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On 20th birthday, Carlos Alcaraz defeats Borna Coric in straight sets to return to Madrid final
The Spaniard extended his winning streak at ATP events in Spain to 20 matches in a row with a 6-4, 6-3 victory.
Published May 05, 2023
Playing in front of his adoring home crowd on his 20th birthday, Carlos Alcaraz has defeated Borna Coric, 6-4, 6-3, to get within one win of successfully defending his Mutua Madrid Open crown.
Since Madrid debuted on the ATP calendar in 2002, only one man—Rafael Nadal—has successfully defended the title in the Spanish capital, winning it in back-to-back years in 2013 and 2014.
“It means a lot to me, you know, playing another final here in Madrid,” Alcaraz said. “It’s such a special place for me. I have great memories since I came here to play under 12, and of course last year was amazing. And turning 20 like that is always special.
“I will enjoy the final, and of course I’ll try to make all Spain happy.”
The number 20 wasn’t just significant because Friday was Alcaraz’s 20th birthday—this was also the Spaniard’s 20th win in a row at ATP events in Spain, a streak that dates back to just over a year ago.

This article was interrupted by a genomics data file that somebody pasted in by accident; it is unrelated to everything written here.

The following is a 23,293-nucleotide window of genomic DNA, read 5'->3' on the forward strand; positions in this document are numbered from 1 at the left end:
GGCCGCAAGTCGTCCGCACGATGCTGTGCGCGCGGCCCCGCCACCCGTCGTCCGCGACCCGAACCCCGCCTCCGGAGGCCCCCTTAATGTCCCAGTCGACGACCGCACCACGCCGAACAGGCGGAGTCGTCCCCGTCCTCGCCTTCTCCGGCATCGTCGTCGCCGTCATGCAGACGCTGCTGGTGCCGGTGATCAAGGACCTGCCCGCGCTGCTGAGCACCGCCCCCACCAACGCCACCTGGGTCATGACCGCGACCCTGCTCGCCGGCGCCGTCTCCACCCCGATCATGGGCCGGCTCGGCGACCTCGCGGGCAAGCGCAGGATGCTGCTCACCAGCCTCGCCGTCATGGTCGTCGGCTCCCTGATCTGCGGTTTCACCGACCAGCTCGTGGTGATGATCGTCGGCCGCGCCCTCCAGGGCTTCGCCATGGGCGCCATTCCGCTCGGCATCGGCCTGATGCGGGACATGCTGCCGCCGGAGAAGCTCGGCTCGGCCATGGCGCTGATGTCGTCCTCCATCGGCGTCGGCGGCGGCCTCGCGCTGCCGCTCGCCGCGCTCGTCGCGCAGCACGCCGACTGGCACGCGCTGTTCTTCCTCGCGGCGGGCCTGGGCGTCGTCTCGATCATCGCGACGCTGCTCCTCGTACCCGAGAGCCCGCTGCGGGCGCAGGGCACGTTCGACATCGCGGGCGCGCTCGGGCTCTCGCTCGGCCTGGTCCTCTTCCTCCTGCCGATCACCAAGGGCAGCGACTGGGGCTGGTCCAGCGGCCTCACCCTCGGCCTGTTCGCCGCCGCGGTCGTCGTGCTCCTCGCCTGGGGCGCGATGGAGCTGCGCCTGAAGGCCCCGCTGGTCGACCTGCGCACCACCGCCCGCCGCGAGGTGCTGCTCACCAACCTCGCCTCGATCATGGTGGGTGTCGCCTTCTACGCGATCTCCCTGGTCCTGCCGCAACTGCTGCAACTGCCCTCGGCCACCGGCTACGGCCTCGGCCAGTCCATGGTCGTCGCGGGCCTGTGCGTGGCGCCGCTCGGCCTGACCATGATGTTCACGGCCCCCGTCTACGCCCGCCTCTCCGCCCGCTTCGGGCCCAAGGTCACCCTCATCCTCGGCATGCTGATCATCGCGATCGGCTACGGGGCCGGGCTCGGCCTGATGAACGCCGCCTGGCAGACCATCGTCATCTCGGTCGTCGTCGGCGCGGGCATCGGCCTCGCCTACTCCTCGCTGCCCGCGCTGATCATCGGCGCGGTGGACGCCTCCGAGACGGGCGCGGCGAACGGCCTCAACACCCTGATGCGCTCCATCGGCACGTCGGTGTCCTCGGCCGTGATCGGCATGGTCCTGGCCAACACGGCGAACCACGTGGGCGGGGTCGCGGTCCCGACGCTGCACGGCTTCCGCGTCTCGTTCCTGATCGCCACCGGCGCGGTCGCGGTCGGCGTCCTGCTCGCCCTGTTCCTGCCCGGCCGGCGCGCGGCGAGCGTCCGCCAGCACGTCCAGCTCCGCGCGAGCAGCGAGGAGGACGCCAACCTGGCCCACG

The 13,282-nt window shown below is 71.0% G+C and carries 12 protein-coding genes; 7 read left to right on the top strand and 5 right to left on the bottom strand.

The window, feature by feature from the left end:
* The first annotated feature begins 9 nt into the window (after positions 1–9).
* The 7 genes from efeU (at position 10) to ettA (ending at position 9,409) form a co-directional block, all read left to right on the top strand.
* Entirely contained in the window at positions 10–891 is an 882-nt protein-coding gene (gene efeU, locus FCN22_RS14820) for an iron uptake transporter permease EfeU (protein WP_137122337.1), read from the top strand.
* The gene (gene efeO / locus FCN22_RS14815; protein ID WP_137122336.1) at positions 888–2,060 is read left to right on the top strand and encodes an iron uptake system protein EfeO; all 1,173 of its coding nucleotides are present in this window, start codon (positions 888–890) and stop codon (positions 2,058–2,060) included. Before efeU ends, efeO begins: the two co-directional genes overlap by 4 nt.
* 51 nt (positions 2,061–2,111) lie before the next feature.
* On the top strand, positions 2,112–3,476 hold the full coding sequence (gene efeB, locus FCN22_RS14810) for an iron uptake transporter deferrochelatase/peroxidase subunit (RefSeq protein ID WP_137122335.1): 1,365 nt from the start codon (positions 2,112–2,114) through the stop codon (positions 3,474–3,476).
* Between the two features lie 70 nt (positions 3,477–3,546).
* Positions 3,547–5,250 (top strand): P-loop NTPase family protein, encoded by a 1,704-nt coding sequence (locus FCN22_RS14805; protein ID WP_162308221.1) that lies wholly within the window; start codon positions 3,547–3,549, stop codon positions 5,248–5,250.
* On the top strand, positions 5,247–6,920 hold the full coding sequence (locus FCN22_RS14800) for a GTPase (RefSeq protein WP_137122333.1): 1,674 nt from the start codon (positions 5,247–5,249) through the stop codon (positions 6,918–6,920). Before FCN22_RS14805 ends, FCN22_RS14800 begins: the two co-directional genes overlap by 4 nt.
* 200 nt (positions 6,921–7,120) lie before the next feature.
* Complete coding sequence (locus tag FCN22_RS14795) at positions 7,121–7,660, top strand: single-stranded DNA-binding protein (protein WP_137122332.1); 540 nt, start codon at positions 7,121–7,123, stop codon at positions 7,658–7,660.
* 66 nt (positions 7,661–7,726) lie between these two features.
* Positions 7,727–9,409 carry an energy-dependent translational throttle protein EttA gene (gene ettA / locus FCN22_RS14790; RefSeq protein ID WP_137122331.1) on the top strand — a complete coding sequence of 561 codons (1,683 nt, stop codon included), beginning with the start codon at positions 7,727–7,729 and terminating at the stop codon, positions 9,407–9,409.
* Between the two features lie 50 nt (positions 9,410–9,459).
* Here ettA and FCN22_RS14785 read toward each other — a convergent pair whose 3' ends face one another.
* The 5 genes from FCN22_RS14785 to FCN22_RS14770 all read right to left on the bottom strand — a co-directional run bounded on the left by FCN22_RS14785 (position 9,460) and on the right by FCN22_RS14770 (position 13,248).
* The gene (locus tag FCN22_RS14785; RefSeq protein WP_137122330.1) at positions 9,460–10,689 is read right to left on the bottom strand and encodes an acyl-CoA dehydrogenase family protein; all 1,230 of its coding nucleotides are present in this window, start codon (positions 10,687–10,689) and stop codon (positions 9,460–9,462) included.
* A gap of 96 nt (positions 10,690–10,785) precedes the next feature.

ALCARAZ’S 20-MATCH WINNING STREAK AT ATP EVENTS IN SPAIN:
5-0 to win 2022 Barcelona
5-0 to win 2022 Madrid
5-0 to win 2023 Barcelona
5-0 to reach 2023 Madrid final
The No. 2-ranked Spaniard did lose a match in Spain last fall, to Felix Auger-Aliassime in Davis Cup play, but while Davis Cup wins and losses are counted as tour-level, they aren’t ATP events.
The early goings of Friday's first semifinal were incredibly close—they were still on serve at 2-all after almost half an hour on court—but Alcaraz drew first blood in the next game, breaking for 3-2, and he hung onto that break until he served out the opening set at love, dusting it off with a huge crosscourt forehand winner.
He then broke for a 2-1 lead in the second set, but Coric broke back for 2-all—but the Spaniard broke again for 3-2, and then one more time in the very last game of the match to close it out.
At the end of the day, Alcaraz finished with more winners (24 to 16) and fewer unforced errors (18 to 20) than the No. 20-ranked Coric.
“It was a goal for me in the beginning of the match to try to start the point playing my game, playing aggressive,” Alcaraz said. “This is something I’m looking for in every match, trying to attack on the return, and of course trying to play with my forehand.”
Alcaraz is now through to the fourth Masters 1000 final of his career, and he's won his previous three—Miami and Madrid last year and Indian Wells earlier this year—in straight sets.
Standing between Alcaraz and another Masters 1000 title will be the winner of the second semifinal between Russian qualifier Aslan Karatsev and German lucky loser Jan-Lennard Struff.